I Need You to Stay

We drove home late from the concert–

brother and sister

–into a dark quiet rippled only by streetlights

and our excited talk.


Half-past midnight, you strongly contended

one of the songs was a cry to God,

but I felt you’d overthought the lyrics.


To me, the words

referred to nothing

more than a girlfriend


–both of us fixating,

I realize now,

on whatever ideas

felt furthest away at the time.


A Standoff in the Shop of my Employ

Yesterday, a young man on a date

approached the register and asked,

“What are these?”

and I said,


because they were cookies,

but that was only partly true.


“Cookie sandwiches,”

I elaborated,

“They’re gluten-free.”

I knew that because I worked there,

not because of the disease that makes me know things.



he scoffed, stepping back from the counter just a hair,

“so they’re probably terrible.”

He waved his hand over the cookies,

denouncing this title upon them.


“They’re actually pretty delicious,”

said I in the cookies’ defence, still smiling.

I had eaten several

over the course

of my time working there–


chocolate chip

cookie sandwiches,

somehow delicious while


free of dairy, soy, egg, peanuts, tree nuts, and GLUTEN (!),

that toxic bane!

that demon in the dough!

that kraken of the cracker

that had plagued me six years hence!


The standoff could have ended there,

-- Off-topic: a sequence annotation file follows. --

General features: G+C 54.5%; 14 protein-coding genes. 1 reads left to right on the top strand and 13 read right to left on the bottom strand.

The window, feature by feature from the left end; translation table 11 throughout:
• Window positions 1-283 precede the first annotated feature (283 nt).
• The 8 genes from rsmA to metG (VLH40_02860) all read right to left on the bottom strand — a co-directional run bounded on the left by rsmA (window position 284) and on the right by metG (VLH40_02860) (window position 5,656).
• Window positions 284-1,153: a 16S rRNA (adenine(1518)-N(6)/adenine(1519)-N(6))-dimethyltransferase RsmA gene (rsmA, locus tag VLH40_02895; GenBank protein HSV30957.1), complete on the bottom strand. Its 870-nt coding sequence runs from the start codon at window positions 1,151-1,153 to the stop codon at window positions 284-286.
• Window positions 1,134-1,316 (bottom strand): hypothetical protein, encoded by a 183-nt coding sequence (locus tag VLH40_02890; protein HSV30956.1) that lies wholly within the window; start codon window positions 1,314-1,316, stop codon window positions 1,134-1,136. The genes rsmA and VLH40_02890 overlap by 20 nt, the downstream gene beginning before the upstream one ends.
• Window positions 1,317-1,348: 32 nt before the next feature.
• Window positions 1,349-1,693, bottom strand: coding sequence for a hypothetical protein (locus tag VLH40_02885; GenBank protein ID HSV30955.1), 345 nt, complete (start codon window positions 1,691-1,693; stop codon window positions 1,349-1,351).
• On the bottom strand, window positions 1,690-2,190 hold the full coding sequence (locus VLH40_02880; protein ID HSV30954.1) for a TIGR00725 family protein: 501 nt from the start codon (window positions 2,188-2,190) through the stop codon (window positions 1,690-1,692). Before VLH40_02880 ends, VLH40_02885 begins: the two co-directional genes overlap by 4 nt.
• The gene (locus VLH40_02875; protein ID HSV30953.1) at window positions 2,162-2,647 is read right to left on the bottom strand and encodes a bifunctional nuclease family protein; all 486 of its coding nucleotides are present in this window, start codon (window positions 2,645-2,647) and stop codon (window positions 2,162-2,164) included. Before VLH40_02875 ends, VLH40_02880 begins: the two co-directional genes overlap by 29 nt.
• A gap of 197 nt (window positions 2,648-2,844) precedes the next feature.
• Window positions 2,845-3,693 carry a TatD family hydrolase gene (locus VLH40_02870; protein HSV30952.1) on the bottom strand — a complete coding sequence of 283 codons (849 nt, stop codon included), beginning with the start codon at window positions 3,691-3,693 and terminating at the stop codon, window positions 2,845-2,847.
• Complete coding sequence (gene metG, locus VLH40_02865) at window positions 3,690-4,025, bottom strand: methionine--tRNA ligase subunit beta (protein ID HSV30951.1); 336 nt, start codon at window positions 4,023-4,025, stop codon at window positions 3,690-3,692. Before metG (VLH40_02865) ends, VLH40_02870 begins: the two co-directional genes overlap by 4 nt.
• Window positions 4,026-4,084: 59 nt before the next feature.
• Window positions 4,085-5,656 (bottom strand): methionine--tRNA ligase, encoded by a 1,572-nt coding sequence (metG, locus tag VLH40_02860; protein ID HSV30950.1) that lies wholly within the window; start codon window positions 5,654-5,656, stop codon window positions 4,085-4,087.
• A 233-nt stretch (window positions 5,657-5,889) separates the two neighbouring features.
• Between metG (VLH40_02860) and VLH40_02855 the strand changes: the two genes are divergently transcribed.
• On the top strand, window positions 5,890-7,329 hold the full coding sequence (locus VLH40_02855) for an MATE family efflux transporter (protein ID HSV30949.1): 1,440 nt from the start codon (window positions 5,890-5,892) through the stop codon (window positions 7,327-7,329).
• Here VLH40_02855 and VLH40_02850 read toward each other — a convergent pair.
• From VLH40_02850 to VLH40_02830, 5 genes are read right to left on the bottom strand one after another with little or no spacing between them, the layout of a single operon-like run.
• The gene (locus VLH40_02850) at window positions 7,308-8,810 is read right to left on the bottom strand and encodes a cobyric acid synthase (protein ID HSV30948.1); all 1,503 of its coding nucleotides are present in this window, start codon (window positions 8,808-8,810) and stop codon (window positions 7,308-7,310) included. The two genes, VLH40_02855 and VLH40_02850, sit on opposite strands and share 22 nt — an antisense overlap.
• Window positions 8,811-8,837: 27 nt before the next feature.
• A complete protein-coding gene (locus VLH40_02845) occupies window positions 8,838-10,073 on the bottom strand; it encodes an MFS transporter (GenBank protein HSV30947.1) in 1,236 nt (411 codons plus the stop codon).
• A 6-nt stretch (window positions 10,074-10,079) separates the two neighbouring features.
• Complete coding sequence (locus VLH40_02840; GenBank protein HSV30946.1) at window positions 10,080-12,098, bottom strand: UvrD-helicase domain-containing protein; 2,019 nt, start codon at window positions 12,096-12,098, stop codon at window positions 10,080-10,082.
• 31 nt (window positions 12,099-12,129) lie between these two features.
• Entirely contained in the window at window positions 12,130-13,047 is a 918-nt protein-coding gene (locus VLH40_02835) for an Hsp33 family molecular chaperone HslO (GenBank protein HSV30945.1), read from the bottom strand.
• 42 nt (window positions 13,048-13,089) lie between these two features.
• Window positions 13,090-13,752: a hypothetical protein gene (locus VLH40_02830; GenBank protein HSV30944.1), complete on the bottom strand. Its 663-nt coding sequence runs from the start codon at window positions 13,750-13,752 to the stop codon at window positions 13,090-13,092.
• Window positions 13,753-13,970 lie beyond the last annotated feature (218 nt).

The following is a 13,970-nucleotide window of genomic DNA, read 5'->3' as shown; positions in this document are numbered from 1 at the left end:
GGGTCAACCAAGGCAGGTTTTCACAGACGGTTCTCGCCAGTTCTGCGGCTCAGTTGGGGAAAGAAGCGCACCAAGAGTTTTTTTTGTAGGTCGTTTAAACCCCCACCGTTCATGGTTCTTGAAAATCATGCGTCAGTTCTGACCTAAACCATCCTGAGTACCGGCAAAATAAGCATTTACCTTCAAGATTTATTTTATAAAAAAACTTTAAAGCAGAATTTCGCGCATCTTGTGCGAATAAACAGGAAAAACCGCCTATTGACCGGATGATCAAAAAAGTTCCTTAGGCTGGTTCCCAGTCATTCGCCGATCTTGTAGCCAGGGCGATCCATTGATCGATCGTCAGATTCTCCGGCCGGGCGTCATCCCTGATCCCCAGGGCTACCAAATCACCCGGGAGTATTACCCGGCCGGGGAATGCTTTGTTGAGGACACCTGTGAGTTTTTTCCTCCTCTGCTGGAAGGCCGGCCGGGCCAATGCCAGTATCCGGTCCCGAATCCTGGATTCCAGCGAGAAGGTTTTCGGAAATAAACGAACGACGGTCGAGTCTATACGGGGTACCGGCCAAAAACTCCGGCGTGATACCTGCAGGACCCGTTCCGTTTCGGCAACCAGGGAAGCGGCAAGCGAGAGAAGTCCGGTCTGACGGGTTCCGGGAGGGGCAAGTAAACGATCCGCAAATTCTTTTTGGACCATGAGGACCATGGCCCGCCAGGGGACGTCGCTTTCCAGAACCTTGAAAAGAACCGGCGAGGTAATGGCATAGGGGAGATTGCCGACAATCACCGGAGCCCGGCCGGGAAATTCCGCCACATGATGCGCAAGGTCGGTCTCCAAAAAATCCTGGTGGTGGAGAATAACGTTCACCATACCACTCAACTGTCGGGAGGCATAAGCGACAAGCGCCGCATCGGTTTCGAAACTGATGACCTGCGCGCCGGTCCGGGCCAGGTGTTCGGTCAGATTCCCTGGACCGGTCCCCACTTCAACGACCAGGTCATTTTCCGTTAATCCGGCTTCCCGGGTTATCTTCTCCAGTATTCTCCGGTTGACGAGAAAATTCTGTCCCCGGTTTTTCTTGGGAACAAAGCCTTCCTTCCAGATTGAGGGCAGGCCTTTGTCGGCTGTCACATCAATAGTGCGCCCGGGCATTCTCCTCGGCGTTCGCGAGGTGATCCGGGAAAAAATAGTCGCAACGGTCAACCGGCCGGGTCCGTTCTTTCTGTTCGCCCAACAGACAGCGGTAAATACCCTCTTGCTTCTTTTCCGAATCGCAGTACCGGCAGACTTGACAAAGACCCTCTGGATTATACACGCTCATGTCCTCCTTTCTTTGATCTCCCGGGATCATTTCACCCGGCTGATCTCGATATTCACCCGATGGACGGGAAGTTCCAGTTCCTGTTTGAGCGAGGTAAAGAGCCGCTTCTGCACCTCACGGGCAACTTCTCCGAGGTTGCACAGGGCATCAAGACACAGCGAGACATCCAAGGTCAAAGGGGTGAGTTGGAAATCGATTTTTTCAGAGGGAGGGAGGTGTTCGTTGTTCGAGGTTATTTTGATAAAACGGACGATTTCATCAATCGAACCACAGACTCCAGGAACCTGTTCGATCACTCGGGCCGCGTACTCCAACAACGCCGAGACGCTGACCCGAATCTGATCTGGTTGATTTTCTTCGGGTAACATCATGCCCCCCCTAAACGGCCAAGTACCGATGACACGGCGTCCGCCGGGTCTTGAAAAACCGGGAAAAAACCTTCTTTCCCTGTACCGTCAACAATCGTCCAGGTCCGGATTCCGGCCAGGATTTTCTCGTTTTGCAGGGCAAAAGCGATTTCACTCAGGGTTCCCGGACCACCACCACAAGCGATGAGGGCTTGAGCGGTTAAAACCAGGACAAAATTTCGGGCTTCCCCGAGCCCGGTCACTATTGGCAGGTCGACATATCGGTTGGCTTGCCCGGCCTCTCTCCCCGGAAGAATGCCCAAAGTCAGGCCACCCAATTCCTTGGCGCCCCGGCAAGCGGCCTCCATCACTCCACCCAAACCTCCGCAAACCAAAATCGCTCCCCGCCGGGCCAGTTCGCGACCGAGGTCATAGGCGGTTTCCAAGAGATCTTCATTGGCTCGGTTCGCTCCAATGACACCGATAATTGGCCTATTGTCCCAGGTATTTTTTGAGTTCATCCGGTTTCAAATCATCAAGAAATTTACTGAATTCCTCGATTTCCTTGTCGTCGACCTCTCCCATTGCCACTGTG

with a recommendation for cookies,

except the man parried.


“But what IS gluten?”

he asked, adjusting his stance,

stepping forward again.

“Can you tell me that?”


He asked, “Can you tell me that?”

as though this knowledge

lay beyond the realm of human thought,

as if gluten were a sentiment

only vaguely considered

toward breadlike effects,

with no real physical existence.


“Can you tell me that?” he asked.


And I could, because of the disease that makes me know things.


And I did.



without hesitation.



I gladly replied.

“It’s a protein found in wheat, rye, and barley!”


“Oh,” he said,

deflating a little,


I didn’t think anyone actually knew that.”


There are few victories won

for those

with intestinal maladies

–most of them involve staying alive,

and eating food

that tastes semi-normal.


But every now and then,

you can make a dude look dumb

in front of his girlfriend.

Prose Fiction · scripts

Paint No Rest for the Wicked



X: I think I downloaded a virus.

Y: A virus?

X: (affronted) Yeah, I mean, not on download-a-virus.com. I don’t go looking for these things.

Y: What were you looking for?

X: The old Microsoft Paint.

Y: For…

X: Nostalgia. Back in middle school I had a computer with no internet connection – for homework. So I became the master of Paint. I learned all the tricks. (beat) But this version’s too flashy.

Y: (beat) Wait, we’re talking about MS Paint?

X: Yeah, look at this new garbage. (motions to computer) See, I liked the garishness of the old Paint, the kind on Windows XP. The brush strokes didn’t fade or blend like this.

Y: (non-committal) Uh-huh.

X: So you could make these bold, solid, ugly lines. And, as long as you closed your strokes correctly, you could fill the shapes with any garish, bright color you wanted. Complete fill. No fuzz or matting on the edges.

Y: I’m not sure I…

X: Gosh, I had so much fun. Painting edits of my friends’ photos. They were so cartoony, but I loved using the eyedropper and pencil tools to blend in microscopic patches of colors, pixel by pixel sometimes. The clicking got tedious, but I was drawn to it, this idea that with enough patience I could construct the Mona Lisa. It felt like I was interacting with the smallest possible unit of art.

Y: (beat) Don’t you…have a paper to finish tonight?

X: I’m waiting for a page to load in another window.

Y: Dang. That’s a slow connection.

X: Yeah, I think it’s from the virus.